Alcoholism changes cell health and functioning in the brain, which makes it a brain disease.
Alcoholism is a Developmental Brain Disease that Starts With Alcohol Misuse
Not everyone who drinks too much will develop alcoholism (one of the brain diseases of addiction). But alcoholism is a developmental disease. People are not born alcoholics nor do they choose to become one.
Alcoholism starts with alcohol misuse (aka alcohol abuse), which chemically and structurally changes the brain as one sees in the SPECT scan comparisons above.
It is these changes that make one person’s brain more susceptible to the five key risk factors for developing the disease of alcoholism (addiction). These risk factors include: genetics, social environment, childhood trauma, mental illness and early use. The more risk factors a person has the more likely they are to cross the line from alcohol misuse to alcohol dependence. This is an important distinction.
While still in the misuse phase, it is possible for a person to change their drinking patterns to fall within “low-risk” or “normal” limits. With alcoholism, it is not possible for a person to drink ANY amount because of the brain mapping that’s occurred around a person’s risk factors and the characteristics of this brain disease (cravings, tolerance, loss of control, and physical dependence).
My 10-minute video explains these concepts further:
To learn more about “low-risk” drinking limits and tips for cutting down, suggest employees visit NIAAA’s website, Rethinking Drinking.
For more on the development of alcoholism, suggest employees check out my eBook, Crossing the Line from Alcohol Use to Abuse to Dependence.
Additionally, it’s important employees know that alcoholism is a very treatable disease for which there is NO one-size-fits-all method of treatment. For more on what makes treatment effective, suggest they check out the National Institute on Drug Abuse (NIDA)’s “Principles of Effective Treatment.”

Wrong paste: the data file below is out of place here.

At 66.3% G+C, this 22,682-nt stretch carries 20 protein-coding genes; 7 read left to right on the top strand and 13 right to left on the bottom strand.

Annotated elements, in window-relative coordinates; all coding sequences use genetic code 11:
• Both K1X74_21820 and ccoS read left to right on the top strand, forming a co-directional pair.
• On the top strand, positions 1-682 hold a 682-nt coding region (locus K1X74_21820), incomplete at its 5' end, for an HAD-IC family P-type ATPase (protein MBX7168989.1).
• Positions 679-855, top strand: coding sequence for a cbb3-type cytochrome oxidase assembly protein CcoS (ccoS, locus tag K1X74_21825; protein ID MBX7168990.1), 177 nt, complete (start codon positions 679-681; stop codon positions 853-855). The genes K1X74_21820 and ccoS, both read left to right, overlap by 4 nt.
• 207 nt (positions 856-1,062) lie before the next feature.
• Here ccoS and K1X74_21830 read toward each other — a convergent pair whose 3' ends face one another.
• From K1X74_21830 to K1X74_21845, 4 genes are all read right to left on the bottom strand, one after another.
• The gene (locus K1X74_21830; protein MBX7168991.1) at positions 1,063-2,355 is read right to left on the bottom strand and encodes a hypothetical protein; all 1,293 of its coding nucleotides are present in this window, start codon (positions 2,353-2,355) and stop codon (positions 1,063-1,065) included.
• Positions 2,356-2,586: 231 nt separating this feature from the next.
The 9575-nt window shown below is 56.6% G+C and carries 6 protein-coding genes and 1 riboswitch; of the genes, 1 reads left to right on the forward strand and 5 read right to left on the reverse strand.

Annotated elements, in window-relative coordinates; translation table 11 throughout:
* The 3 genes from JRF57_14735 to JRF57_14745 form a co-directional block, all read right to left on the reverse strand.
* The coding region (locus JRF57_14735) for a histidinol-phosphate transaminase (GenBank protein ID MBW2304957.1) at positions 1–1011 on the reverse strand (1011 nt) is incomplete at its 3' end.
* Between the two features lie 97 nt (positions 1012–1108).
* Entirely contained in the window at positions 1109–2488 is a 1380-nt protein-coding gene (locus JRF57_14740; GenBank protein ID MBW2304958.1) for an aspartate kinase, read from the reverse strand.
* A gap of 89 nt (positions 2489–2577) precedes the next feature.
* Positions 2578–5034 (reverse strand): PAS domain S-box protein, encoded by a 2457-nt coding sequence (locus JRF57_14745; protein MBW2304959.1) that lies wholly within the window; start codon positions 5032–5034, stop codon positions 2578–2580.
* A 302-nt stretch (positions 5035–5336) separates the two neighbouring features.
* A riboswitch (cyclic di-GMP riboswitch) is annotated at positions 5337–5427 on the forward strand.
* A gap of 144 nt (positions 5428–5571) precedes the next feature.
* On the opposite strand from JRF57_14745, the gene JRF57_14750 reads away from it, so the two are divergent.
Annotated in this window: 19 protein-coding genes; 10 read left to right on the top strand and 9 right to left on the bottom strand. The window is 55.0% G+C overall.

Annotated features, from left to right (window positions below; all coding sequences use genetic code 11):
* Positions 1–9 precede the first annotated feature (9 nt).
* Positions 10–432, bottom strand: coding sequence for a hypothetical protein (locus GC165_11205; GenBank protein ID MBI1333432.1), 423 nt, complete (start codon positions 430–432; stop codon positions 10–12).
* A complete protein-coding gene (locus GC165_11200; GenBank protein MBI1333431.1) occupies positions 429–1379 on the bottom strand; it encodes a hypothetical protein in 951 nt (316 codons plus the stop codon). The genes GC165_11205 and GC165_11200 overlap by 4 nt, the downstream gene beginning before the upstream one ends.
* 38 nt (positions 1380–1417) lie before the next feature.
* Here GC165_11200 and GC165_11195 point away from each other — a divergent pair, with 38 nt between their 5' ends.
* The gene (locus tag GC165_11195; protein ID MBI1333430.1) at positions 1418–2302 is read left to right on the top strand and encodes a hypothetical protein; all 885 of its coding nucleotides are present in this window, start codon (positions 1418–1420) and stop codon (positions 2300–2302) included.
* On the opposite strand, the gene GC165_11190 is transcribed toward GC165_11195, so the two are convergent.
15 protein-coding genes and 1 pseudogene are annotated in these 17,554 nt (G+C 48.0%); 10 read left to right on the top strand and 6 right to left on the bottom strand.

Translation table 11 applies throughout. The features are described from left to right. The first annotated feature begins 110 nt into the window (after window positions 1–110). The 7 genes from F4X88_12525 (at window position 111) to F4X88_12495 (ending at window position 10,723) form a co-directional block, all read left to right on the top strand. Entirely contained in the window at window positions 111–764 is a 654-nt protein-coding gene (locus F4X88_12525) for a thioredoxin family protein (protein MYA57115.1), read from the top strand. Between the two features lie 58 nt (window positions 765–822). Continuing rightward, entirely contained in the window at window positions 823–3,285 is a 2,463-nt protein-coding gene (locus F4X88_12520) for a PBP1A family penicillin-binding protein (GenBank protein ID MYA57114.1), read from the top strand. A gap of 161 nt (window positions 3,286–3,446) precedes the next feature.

An Individual’s Alcohol Misuse Has an Impact on Family Members, Friends and Co-Workers
When a person has been immersed with trying to get a loved one to stop or cut down on their drinking, spending months or years engaging in seemingly endless deal making, wanting to believe “this time is different,” accepting plausible explanations as excuses – it changes that person. This concept is known as secondhand drinking and the consequences are related to chronic activation of the fight-or-flight stress response system. Understanding secondhand drinking can help employees get the help they need for themselves, which in turn can help them better help their loved ones.
Suggest employees check out my ebook, Quick Guide to Secondhand Drinking: the Phenomenon That Affects Millions.
Sharing these three key facts with employees can help employees self-elect change, whether that’s changing a drinking pattern or how they cope with someone’s drinking. The “self-elect” aspect of this is so important because the stigma, misinformation and shame associated with alcohol misuse and alcoholism keeps people from understanding they have a problem and seeking the help they need, and it keeps those grappling with secondhand drinking from doing the same.
Thus helping employees in this manner helps them improve their individual health, wellness and quality of life, and in the process, save employers billions of dollars annually in the associated reduced workplace costs of employee alcohol misuse, alcoholism and secondhand drinking.